Those who create new businesses can, when they come to sell or pass on that business, take advantage of Entrepreneurs’ Relief. This significantly reduces capital gains tax.

As of 11 March 2020, the lifetime limit for gains eligible for the relief fell from £10m to £1m.

What this means for your business

This is a blow for serial entrepreneurs, who create and then sell businesses (or who invest in startups). However, for those who are simply selling a business they’ve created from scratch then this change should not make much difference.

In fact, the government claims that 80% of those using the Entrepreneurs’ Relief won’t be affected.

Spring Budget 2020: Capital allowances for 2020

Capital allowances mostly remain the same as in 2019. The exception is the Structures and Buildings Allowance (SBR) rate, first introduced in 2018.

This allowance can impact both corporation and income taxes, and takes effect on 1 April for the latter, and 6 April for the former.

It allows companies and individuals to claim allowances for investments to construct new, or renovate old, non-residential structures.

What this means for your business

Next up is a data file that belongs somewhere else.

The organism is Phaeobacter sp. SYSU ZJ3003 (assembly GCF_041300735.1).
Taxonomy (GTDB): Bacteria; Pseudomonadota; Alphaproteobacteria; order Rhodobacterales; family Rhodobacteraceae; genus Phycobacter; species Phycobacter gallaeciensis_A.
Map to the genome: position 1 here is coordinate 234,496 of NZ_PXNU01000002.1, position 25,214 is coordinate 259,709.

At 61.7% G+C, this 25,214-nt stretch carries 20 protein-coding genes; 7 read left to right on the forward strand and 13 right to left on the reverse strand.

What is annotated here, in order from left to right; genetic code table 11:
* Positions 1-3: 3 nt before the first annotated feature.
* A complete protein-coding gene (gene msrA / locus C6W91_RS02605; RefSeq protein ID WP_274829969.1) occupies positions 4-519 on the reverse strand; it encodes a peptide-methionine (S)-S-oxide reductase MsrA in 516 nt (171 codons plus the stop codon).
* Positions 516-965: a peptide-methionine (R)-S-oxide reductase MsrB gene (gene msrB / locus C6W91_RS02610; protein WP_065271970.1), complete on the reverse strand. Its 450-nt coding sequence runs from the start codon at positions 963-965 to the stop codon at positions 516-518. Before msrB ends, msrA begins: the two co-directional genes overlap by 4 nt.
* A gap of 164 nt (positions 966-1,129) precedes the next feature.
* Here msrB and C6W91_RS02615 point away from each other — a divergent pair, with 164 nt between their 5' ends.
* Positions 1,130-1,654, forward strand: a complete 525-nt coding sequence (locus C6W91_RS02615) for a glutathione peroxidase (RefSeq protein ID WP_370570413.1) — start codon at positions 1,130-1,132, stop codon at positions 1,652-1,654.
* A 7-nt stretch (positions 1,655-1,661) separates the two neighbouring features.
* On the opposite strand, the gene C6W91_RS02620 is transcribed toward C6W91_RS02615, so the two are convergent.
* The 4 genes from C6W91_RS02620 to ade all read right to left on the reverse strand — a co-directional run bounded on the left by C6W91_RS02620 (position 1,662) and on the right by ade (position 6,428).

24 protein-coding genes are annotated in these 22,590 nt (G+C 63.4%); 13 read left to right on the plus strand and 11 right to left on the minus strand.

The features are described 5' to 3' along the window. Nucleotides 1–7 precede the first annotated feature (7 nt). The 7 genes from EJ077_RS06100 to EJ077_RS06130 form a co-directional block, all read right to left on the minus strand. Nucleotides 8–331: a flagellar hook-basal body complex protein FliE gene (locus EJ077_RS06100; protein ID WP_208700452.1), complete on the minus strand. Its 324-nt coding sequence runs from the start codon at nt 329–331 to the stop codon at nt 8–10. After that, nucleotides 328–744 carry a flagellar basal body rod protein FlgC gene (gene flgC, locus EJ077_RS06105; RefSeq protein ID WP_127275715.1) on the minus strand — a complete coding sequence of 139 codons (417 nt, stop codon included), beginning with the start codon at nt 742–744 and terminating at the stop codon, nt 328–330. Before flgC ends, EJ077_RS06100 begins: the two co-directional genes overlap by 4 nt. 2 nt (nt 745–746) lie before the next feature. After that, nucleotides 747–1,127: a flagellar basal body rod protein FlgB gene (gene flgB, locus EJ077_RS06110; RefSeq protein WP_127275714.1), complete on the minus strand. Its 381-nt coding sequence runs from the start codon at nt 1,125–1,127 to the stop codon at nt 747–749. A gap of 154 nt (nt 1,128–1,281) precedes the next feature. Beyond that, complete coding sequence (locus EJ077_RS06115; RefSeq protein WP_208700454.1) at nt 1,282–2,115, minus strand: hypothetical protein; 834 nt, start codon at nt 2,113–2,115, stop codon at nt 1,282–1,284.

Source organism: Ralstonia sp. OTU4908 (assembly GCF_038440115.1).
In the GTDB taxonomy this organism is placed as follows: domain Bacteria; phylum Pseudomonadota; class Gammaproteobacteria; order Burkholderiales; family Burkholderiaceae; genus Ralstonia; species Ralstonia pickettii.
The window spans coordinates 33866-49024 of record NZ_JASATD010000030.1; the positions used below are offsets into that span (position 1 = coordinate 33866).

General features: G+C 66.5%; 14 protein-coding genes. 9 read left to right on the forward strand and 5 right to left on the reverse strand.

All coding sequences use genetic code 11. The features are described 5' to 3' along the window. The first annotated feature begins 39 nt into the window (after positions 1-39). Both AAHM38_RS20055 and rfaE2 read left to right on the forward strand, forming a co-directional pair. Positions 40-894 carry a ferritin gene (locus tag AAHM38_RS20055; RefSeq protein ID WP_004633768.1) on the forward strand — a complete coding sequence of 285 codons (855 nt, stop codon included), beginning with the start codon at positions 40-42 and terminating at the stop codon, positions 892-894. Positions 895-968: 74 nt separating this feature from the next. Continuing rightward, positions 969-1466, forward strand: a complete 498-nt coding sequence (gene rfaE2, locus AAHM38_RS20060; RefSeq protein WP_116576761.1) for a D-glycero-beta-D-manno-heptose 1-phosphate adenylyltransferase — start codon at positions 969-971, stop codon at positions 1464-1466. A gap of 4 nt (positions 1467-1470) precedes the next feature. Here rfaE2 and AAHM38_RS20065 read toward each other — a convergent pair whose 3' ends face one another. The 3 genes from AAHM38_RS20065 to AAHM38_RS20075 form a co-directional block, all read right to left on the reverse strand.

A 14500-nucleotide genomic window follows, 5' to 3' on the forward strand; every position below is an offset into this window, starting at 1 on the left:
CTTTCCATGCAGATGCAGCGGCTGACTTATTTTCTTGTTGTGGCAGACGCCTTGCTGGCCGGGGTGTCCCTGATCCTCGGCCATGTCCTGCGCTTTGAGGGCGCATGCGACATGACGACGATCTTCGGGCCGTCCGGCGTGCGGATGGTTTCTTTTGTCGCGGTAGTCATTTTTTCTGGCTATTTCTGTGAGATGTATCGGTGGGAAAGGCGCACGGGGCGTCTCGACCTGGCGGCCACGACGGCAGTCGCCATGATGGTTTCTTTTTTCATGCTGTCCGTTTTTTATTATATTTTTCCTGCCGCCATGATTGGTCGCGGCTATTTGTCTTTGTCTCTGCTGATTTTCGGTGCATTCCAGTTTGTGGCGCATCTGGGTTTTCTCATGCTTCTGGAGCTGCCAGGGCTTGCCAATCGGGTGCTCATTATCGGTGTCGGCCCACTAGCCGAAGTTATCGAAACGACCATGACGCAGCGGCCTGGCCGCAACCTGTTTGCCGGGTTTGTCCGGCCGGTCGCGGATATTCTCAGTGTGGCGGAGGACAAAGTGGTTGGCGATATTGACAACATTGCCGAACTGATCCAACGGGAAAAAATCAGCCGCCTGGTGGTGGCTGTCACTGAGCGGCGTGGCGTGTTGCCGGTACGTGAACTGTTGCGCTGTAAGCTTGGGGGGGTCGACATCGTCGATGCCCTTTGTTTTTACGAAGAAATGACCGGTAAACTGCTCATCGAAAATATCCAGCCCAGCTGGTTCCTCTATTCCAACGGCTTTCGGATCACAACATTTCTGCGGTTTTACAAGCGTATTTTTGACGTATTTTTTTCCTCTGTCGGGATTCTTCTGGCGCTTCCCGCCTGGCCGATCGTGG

Those businesses or individuals renovating buildings other than homes should take advantage of this allowance.

Speak to your accountant (if you have one) if you believe it applies to you.

Spring Budget 2020: Transport for businesses

Fuel duty is frozen once again, making this the 10th year in which there won’t be an increase.

Vehicle excise duty (VED, or road tax) for cars, vans and motorcycles will increase in line with inflation as of April 2020, the Heavy Goods Vehicle VED is once again frozen, as is the HGV Road User Levy.

What does this mean for your business?

Hauliers or those needing to transport goods via HGVs will welcome the duty and VED freeze but business transport is clearly an area of government interest from an environmental perspective.

In the budget policy document, the government issues what is effectively a warning: “Future fuel duty rates will be considered alongside measures that are needed to help meet the UK’s net zero commitment.”

In other words, 2020/21 could be the last year of this kind of largesse from the government.

Conclusion on the Spring Budget

While this budget had been anticipated to have focused on Brexit, the impact of coronavirus resulted in a revision of priorities.

The measures introduced by the government will aim to make things easier for businesses during this period of uncertainty.

Outside of the extraordinary coronavirus measures, this has been a remarkably quiet budget from a business perspective, with few outcomes likely to raise eyebrows.

Coronavirus and your business

We’ve gathered information and resources to help navigate this situation, including tools and webinars, to help you understand what financial support is available.

Find out more